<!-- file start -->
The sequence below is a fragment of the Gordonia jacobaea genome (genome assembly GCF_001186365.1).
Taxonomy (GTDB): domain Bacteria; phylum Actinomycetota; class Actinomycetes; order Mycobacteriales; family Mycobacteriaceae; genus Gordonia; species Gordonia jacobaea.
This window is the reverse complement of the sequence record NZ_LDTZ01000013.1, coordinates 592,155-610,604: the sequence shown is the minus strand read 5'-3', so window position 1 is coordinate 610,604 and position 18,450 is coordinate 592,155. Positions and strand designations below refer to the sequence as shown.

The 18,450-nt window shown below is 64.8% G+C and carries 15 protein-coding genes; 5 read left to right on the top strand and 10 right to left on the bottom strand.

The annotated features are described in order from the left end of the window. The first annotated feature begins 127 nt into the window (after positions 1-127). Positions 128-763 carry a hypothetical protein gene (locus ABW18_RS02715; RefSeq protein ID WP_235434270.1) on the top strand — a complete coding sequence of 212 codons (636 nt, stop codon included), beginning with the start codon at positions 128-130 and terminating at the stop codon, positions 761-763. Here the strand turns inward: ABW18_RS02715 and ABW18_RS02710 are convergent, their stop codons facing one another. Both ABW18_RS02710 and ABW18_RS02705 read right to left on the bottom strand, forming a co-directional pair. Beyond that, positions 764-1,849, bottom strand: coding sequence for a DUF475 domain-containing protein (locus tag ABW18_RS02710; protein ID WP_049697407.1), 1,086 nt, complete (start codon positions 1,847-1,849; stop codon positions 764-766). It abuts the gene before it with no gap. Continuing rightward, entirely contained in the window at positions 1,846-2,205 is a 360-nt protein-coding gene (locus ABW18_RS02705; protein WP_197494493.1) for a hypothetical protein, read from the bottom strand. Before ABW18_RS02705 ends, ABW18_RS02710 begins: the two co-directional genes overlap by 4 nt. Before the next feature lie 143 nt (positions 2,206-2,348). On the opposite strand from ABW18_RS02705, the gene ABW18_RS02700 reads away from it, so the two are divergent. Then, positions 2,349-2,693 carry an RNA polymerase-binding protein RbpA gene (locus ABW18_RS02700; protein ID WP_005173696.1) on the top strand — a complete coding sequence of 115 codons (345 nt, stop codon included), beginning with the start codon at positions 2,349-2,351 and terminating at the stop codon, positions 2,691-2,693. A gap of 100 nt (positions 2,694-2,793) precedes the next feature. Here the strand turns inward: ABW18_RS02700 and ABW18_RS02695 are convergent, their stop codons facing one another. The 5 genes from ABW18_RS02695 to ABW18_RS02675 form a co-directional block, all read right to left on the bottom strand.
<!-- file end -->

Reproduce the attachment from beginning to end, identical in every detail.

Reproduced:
The sequence below is a fragment of the Gordonia jacobaea genome (genome assembly GCF_001186365.1).
Taxonomy (GTDB): domain Bacteria; phylum Actinomycetota; class Actinomycetes; order Mycobacteriales; family Mycobacteriaceae; genus Gordonia; species Gordonia jacobaea.
This window is the reverse complement of the sequence record NZ_LDTZ01000013.1, coordinates 592,155-610,604: the sequence shown is the minus strand read 5'-3', so window position 1 is coordinate 610,604 and position 18,450 is coordinate 592,155. Positions and strand designations below refer to the sequence as shown.

The 18,450-nt window shown below is 64.8% G+C and carries 15 protein-coding genes; 5 read left to right on the top strand and 10 right to left on the bottom strand.

The annotated features are described in order from the left end of the window. The first annotated feature begins 127 nt into the window (after positions 1-127). Positions 128-763 carry a hypothetical protein gene (locus ABW18_RS02715; RefSeq protein ID WP_235434270.1) on the top strand — a complete coding sequence of 212 codons (636 nt, stop codon included), beginning with the start codon at positions 128-130 and terminating at the stop codon, positions 761-763. Here the strand turns inward: ABW18_RS02715 and ABW18_RS02710 are convergent, their stop codons facing one another. Both ABW18_RS02710 and ABW18_RS02705 read right to left on the bottom strand, forming a co-directional pair. Beyond that, positions 764-1,849, bottom strand: coding sequence for a DUF475 domain-containing protein (locus tag ABW18_RS02710; protein ID WP_049697407.1), 1,086 nt, complete (start codon positions 1,847-1,849; stop codon positions 764-766). It abuts the gene before it with no gap. Continuing rightward, entirely contained in the window at positions 1,846-2,205 is a 360-nt protein-coding gene (locus ABW18_RS02705; protein WP_197494493.1) for a hypothetical protein, read from the bottom strand. Before ABW18_RS02705 ends, ABW18_RS02710 begins: the two co-directional genes overlap by 4 nt. Before the next feature lie 143 nt (positions 2,206-2,348). On the opposite strand from ABW18_RS02705, the gene ABW18_RS02700 reads away from it, so the two are divergent. Then, positions 2,349-2,693 carry an RNA polymerase-binding protein RbpA gene (locus ABW18_RS02700; protein ID WP_005173696.1) on the top strand — a complete coding sequence of 115 codons (345 nt, stop codon included), beginning with the start codon at positions 2,349-2,351 and terminating at the stop codon, positions 2,691-2,693. A gap of 100 nt (positions 2,694-2,793) precedes the next feature. Here the strand turns inward: ABW18_RS02700 and ABW18_RS02695 are convergent, their stop codons facing one another. The 5 genes from ABW18_RS02695 to ABW18_RS02675 form a co-directional block, all read right to left on the bottom strand.